[*] *. Bernard S. Sharfman is chairman of the Main Street Investors Coalition Advisory Council, an associate fellow of the R Street Institute, and a member of the Journal of Corporation Law’s editorial advisory board. Mr. Sharfman would like to thank Attorney David Berger and Professors John C. Coates IV, Jill Fisch, and Benjamin Means for their helpful comments on the letters that serve as the foundation for this Article. The opinions expressed here are the author’s alone and do not represent the opinions of the commentators or the official position of any organization that the author is associated with.

 [1]. Lucian A. Bebchuk & Kobi Kastiel, The Untenable Case for Perpetual Dual-Class Stock, 103 Va. L. Rev. 585 (2017).

 [2]. Letter from the Council of Institutional Inv’rs, to John Zecca, Senior Vice President, Gen. Counsel North America and Chief Regulatory Officer, NASDAQ Stock Mkt. (Oct. 24, 2018), The CII sent an identical letter to the NYSE. Letter from Council of Institutional Inv’rs, to Elizabeth King, Chief Regulatory Officer, Intercontinental Exch., Inc. (Oct. 24, 2018),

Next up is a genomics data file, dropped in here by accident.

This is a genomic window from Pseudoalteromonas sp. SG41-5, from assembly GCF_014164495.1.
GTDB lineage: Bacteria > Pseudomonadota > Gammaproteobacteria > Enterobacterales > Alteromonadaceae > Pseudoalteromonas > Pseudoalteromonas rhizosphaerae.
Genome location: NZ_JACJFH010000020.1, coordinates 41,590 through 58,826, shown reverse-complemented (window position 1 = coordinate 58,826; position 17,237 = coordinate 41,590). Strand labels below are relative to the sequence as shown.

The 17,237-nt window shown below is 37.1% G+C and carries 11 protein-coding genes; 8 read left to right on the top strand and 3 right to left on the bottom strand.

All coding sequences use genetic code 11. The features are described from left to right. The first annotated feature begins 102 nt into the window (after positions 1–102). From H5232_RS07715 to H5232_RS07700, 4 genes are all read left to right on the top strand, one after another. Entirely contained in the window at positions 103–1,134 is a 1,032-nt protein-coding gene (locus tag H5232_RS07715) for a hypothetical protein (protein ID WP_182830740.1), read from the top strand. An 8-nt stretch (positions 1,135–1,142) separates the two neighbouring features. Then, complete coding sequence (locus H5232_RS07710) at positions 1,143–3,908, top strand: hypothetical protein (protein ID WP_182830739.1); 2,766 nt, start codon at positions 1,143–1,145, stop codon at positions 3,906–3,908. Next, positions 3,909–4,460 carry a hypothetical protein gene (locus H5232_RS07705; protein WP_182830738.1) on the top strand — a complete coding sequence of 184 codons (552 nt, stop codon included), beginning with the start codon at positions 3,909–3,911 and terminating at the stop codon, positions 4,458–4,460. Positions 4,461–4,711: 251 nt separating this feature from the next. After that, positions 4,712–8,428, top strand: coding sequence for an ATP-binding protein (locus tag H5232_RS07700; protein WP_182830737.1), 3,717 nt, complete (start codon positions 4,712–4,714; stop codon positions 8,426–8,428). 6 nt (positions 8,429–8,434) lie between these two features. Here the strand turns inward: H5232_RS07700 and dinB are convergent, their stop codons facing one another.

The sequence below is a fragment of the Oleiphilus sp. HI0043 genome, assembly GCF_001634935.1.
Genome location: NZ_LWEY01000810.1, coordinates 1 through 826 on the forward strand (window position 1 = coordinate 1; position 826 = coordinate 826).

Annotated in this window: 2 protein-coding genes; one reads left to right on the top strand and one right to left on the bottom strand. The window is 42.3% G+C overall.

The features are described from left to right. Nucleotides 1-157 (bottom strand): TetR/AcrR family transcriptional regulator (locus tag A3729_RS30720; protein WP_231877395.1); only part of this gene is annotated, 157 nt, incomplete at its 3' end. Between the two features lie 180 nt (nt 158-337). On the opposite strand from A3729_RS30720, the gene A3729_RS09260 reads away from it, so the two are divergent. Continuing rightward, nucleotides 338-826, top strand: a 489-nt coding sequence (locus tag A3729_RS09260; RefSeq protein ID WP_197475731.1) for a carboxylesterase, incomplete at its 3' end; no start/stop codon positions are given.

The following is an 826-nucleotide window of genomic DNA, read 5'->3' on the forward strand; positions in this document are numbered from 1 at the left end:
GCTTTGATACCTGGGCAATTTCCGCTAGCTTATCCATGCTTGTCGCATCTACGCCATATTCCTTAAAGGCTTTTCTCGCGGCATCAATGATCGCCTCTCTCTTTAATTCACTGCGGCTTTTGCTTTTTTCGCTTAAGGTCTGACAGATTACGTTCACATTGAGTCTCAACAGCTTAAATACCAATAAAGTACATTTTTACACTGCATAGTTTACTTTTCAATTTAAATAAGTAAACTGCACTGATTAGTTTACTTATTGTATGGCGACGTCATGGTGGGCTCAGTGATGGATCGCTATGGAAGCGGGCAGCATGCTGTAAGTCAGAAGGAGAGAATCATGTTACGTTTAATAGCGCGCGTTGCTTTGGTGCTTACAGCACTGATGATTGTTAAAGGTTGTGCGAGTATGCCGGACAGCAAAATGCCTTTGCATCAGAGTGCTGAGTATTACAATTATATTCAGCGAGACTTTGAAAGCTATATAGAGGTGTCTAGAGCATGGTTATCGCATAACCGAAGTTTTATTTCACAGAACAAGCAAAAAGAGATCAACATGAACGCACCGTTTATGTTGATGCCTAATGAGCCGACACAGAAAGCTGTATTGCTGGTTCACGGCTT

[3]. It is important to differentiate between a time-based sunset provision and an event-based sunset provision. The latter is tied to a specific event such as the death or disability of the controller or the departure of the controller from the company.

 [4]. Bebchuk & Kastiel, supra note 1, at 623.

 [5]. Letters from Bernard S. Sharfman to John Zecca, Senior Vice President, Gen. Counsel North America and Chief Regulatory Officer, NASDAQ Stock Mkt. (Mar. 21, 2019) and to Elizabeth King, Chief Regulatory Officer, Intercontinental Exch. Inc. (Mar. 21, 2019), Please note that this Article shares much of the same textual language as found in these letters. Given that the reader has this upfront knowledge, this Article will not continuously footnote quotes and cites from those letters. 

 [6]. In 2017, a banner year for IPOs with dual class share structures, only 19% of total IPOs had such a structure. Dual-Class IPO Snapshot: 2017–2018 Statistics, Council of Institutional Inv. (Jan. 2, 2019) [hereinafter Dual-Class IPO Snapshot], 20Stats%20for%20Website.pdf. In 2018, only 11% had dual class shares. Id.

 [7]. CII reported that in 2018 5 out of 15 IPOs with dual class share structures had time-based sunset provisions. Id.

 [8]. Troy A. Paredes, Comm’r, U.S. Sec. & Exch. Comm’n, Statement at Open Meeting to Propose Amendments Regarding Facilitating Shareholder Director Nominations (May 20, 2009),

 [9]. David Larcker et al., The Market Reaction to Corporate Governance Regulation, 101 J. Fin. Econ. 431, 431 (2011).

 [10]. Adena Friedman, The Promise of Market Reform: Reigniting America’s Economic Engine, Harv. L. Sch. F. on Corp. Governance & Fin. Reg. (May 18, 2017),